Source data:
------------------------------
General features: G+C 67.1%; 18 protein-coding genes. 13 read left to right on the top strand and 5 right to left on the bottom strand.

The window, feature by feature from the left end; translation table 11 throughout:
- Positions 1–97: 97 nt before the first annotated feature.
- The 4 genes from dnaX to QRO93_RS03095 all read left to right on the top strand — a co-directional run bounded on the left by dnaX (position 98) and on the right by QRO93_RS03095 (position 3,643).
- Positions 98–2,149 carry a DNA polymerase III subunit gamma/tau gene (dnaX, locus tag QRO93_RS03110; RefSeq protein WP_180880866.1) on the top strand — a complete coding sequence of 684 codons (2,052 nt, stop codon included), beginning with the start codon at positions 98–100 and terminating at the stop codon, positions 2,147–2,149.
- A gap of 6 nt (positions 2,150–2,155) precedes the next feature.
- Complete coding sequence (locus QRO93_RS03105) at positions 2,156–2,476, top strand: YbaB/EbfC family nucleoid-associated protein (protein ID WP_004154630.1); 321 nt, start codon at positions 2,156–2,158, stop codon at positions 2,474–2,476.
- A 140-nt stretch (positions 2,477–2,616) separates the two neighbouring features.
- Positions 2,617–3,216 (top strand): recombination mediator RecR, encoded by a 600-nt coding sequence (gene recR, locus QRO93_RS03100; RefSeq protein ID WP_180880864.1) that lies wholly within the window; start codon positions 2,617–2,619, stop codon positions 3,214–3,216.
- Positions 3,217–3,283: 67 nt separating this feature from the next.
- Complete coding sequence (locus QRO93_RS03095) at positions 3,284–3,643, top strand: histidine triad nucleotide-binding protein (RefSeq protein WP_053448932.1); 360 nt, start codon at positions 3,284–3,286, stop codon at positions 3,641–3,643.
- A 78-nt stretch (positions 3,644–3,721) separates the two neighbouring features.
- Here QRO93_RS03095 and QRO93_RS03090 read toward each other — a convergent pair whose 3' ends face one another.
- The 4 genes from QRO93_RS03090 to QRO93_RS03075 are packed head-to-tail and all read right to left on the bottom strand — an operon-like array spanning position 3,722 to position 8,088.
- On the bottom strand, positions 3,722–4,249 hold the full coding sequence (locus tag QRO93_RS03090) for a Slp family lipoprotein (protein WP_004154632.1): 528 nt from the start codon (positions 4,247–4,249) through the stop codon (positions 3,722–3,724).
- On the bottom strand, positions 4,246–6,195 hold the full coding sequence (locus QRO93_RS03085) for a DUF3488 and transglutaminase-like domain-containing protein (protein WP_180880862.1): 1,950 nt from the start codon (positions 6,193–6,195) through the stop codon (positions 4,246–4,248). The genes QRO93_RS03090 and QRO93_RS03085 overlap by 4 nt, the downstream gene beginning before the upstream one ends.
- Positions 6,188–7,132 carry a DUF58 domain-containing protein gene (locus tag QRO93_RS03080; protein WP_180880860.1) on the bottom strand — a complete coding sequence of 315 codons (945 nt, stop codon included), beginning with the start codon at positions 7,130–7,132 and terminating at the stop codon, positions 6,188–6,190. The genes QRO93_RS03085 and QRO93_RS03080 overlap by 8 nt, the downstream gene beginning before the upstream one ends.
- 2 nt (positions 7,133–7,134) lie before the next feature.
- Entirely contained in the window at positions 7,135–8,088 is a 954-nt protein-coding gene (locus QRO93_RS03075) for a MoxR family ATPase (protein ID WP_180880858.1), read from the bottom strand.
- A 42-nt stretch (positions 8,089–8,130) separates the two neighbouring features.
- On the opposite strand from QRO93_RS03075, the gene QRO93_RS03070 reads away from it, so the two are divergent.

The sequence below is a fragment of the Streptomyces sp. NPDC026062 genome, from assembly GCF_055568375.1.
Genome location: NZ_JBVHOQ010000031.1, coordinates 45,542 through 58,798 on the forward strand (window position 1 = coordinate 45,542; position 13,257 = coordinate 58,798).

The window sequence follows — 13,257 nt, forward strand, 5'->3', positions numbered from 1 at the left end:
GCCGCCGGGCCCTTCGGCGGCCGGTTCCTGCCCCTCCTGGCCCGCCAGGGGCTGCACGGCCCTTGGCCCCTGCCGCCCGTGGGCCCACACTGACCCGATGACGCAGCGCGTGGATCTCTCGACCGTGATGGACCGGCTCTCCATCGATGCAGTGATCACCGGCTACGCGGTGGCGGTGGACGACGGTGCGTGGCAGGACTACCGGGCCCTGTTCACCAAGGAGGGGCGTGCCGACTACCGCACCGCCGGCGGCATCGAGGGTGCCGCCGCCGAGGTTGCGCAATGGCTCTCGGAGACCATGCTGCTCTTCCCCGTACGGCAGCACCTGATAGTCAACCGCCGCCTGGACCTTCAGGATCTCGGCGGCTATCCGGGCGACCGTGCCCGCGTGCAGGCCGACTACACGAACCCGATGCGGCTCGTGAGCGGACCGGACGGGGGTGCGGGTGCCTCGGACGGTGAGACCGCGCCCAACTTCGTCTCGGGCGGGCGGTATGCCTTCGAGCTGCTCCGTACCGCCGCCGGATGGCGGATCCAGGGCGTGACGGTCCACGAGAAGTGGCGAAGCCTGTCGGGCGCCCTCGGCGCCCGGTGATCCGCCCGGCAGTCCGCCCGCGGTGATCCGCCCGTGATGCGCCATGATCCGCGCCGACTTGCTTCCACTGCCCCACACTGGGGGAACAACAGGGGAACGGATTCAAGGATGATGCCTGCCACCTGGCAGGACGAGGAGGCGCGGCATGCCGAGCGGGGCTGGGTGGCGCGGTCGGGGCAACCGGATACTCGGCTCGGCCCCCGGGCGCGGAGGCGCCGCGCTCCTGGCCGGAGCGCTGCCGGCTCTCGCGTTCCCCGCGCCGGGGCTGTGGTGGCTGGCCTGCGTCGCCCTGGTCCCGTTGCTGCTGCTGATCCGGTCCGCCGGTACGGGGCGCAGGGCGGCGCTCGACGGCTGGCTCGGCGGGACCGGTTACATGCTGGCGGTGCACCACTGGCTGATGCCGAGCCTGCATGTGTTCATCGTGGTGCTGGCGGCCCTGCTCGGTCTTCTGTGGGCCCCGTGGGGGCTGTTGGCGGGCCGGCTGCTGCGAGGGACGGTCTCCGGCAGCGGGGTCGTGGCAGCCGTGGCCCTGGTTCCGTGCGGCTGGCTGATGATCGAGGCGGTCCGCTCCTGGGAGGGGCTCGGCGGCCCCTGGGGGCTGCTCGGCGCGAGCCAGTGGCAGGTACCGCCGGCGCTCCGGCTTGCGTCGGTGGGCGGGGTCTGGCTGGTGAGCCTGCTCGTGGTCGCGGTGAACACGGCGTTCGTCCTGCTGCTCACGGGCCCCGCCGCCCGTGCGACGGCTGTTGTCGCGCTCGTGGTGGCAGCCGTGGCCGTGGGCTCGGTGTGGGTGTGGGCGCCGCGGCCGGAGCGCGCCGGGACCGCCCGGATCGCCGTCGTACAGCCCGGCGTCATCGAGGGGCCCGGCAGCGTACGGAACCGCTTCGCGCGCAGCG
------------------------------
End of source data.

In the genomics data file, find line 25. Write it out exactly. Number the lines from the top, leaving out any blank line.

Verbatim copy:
GCCGCCGGGCCCTTCGGCGGCCGGTTCCTGCCCCTCCTGGCCCGCCAGGGGCTGCACGGCCCTTGGCCCCTGCCGCCCGTGGGCCCACACTGACCCGATGACGCAGCGCGTGGATCTCTCGACCGTGATGGACCGGCTCTCCATCGATGCAGTGATCACCGGCTACGCGGTGGCGGTGGACGACGGTGCGTGGCAGGACTACCGGGCCCTGTTCACCAAGGAGGGGCGTGCCGACTACCGCACCGCCGGCGGCATCGAGGGTGCCGCCGCCGAGGTTGCGCAATGGCTCTCGGAGACCATGCTGCTCTTCCCCGTACGGCAGCACCTGATAGTCAACCGCCGCCTGGACCTTCAGGATCTCGGCGGCTATCCGGGCGACCGTGCCCGCGTGCAGGCCGACTACACGAACCCGATGCGGCTCGTGAGCGGACCGGACGGGGGTGCGGGTGCCTCGGACGGTGAGACCGCGCCCAACTTCGTCTCGGGCGGGCGGTATGCCTTCGAGCTGCTCCGTACCGCCGCCGGATGGCGGATCCAGGGCGTGACGGTCCACGAGAAGTGGCGAAGCCTGTCGGGCGCCCTCGGCGCCCGGTGATCCGCCCGGCAGTCCGCCCGCGGTGATCCGCCCGTGATGCGCCATGATCCGCGCCGACTTGCTTCCACTGCCCCACACTGGGGGAACAACAGGGGAACGGATTCAAGGATGATGCCTGCCACCTGGCAGGACGAGGAGGCGCGGCATGCCGAGCGGGGCTGGGTGGCGCGGTCGGGGCAACCGGATACTCGGCTCGGCCCCCGGGCGCGGAGGCGCCGCGCTCCTGGCCGGAGCGCTGCCGGCTCTCGCGTTCCCCGCGCCGGGGCTGTGGTGGCTGGCCTGCGTCGCCCTGGTCCCGTTGCTGCTGCTGATCCGGTCCGCCGGTACGGGGCGCAGGGCGGCGCTCGACGGCTGGCTCGGCGGGACCGGTTACATGCTGGCGGTGCACCACTGGCTGATGCCGAGCCTGCATGTGTTCATCGTGGTGCTGGCGGCCCTGCTCGGTCTTCTGTGGGCCCCGTGGGGGCTGTTGGCGGGCCGGCTGCTGCGAGGGACGGTCTCCGGCAGCGGGGTCGTGGCAGCCGTGGCCCTGGTTCCGTGCGGCTGGCTGATGATCGAGGCGGTCCGCTCCTGGGAGGGGCTCGGCGGCCCCTGGGGGCTGCTCGGCGCGAGCCAGTGGCAGGTACCGCCGGCGCTCCGGCTTGCGTCGGTGGGCGGGGTCTGGCTGGTGAGCCTGCTCGTGGTCGCGGTGAACACGGCGTTCGTCCTGCTGCTCACGGGCCCCGCCGCCCGTGCGACGGCTGTTGTCGCGCTCGTGGTGGCAGCCGTGGCCGTGGGCTCGGTGTGGGTGTGGGCGCCGCGGCCGGAGCGCGCCGGGACCGCCCGGATCGCCGTCGTACAGCCCGGCGTCATCGAGGGGCCCGGCAGCGTACGGAACCGCTTCGCGCGCAGCG